What is Bullying?It is hurting or being meanto someone- repeatedlyand on purpose. Bullyingcomes in many forms.
Types of Bullying Physical Attacks: Such as hitting, pushing, or kicking. Verbal Attacks: Such as unwanted sexual advances, gestures or remarks. Social Bullying: Which may involve spreading rumors or leaving people out of groups or activities. *Anyone can bully- or be bullied.
Why Should I learn aboutBullying?Because it’s a serious problem. It canlead to a lot of lasting pain andunhappiness.
People who are bullied: May feel bad about themselves, which can make it hard to concentrate and learn. People who bully: May grow up to have trouble in school, at work, and with the law *Young people need to know that adults are ready to help.
Some Facts about Bullying: People Who Bully: May do it because they are Angry Frustrated People Who Are Bulled: May keep to themselves, This makes them easier targets than people who are surrounded by friends. If people who bully think someone is weaker, they may target that person. Or, they may target someone they are jealous of. Bullying Can Happen: At a school or on the school bus At a park or playground At home In “cyberspace”
Bullying Isn’t Just Part of Growing Up: There have always been people who bully. But that doesn’t make bullying OK. Bullying hurts everyone- including those who bully. And everyone can help stop the problem. Adults Can Help: It’s good to learn how to handle arguments and avoid fights on your own. But sometimes adults give you advice on how to handle a bullying situation. Fighting is Never the Answer: Don’t believe what you see on TV or in the movies. Fighting and violence lead to more pain and shame- and possibly serious injury. There are much better ways of dealing with bullying.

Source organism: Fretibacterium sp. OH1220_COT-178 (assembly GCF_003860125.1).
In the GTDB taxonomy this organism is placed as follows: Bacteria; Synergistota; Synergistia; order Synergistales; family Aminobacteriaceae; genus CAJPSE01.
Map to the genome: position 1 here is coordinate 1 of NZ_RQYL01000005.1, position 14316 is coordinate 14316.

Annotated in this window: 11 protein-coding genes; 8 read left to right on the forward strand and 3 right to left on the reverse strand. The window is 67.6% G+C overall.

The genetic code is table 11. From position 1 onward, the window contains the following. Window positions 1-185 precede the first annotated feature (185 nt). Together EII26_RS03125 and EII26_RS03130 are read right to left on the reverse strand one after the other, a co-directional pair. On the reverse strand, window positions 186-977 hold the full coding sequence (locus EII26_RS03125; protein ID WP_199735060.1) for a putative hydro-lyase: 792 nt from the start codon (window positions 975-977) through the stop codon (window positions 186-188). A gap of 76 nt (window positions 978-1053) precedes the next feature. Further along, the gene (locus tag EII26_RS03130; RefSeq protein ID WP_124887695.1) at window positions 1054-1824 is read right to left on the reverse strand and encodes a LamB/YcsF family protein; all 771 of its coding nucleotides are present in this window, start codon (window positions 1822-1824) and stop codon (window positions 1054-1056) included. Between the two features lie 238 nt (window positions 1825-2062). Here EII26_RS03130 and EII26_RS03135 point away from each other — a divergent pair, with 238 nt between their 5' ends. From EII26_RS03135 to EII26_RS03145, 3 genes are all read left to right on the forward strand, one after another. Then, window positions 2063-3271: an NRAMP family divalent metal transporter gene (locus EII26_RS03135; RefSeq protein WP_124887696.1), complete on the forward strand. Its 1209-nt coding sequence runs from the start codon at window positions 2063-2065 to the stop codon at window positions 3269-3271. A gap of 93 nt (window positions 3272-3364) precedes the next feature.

When Someone Bullies, Everyone Feels the Effects Fear: Bullying makes everyone afraid- even those who aren’t targets. No one knows who will be bullied next. Shame: The person who is bullied may feel worthless and powerless, And someone who witnesses bullying may feel ashamed for not doing something to stop it. Hopelessness: If bullying isn’t stopped, some people may think that nothing can protect them from harm.
Effects Continued Violence: Remember- violence is never a good way to deal with bullying. It can only make the problem worse. And carrying a weapon may lead to more trouble. Loss of Freedom: Fear of bullying may cause some people to avoid certain places or activities. Avoiding people who bully affect your success or the fun you have at school. Absence from School: Some people may become so frightened of bullying that they stop going to school altogether. In fact, fear of violence is a major reason for dropping out of school. *Don’t wait until bullying gets out of hand. Seek help right away!
How to Handle Bullying: Tell the Person to Stop: Stand tall and look the person in the eye. Speak calmly and confidently. You could say: “Leave me alone” “Don’t say that to me” Then walk away. Keep your Cool: People who bully want to see you upset. Disappoint them by keeping a lid on your emotions until you’re someplace safe. This shows that the person’s words and actions don’t have power over you. Practice Makes Perfect: It’s hard to say when you’re scared and under pressure. Practice ways to respond to bullying- before trouble occurs.